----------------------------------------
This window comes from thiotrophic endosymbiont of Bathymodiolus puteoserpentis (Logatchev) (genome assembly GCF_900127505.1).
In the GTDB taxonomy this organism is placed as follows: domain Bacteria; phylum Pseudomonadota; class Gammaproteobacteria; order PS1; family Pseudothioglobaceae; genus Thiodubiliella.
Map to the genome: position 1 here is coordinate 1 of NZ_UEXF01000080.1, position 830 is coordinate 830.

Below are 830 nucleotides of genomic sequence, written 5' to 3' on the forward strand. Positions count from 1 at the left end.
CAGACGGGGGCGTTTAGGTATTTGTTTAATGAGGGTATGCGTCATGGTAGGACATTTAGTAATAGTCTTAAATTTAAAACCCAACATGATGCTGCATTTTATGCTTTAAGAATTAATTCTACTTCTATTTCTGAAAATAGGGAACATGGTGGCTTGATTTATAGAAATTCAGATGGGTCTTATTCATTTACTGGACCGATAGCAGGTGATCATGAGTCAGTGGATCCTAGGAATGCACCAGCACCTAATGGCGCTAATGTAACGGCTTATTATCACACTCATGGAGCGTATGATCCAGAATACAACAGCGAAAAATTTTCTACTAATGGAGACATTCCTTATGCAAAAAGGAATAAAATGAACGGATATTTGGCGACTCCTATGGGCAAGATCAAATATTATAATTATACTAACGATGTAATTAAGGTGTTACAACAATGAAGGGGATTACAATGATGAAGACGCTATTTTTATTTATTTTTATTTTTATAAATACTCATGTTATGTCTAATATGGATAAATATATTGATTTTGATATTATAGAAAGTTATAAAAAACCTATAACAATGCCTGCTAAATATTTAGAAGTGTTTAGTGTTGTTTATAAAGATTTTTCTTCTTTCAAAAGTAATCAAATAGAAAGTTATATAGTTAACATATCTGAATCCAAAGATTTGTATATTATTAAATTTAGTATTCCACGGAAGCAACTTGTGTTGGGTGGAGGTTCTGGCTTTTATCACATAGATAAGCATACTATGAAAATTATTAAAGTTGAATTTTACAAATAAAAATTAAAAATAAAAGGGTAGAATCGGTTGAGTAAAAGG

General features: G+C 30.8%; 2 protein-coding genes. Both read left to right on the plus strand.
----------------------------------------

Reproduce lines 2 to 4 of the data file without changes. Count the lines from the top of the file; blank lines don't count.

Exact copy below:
In the GTDB taxonomy this organism is placed as follows: domain Bacteria; phylum Pseudomonadota; class Gammaproteobacteria; order PS1; family Pseudothioglobaceae; genus Thiodubiliella.
Map to the genome: position 1 here is coordinate 1 of NZ_UEXF01000080.1, position 830 is coordinate 830.

Below are 830 nucleotides of genomic sequence, written 5' to 3' on the forward strand. Positions count from 1 at the left end.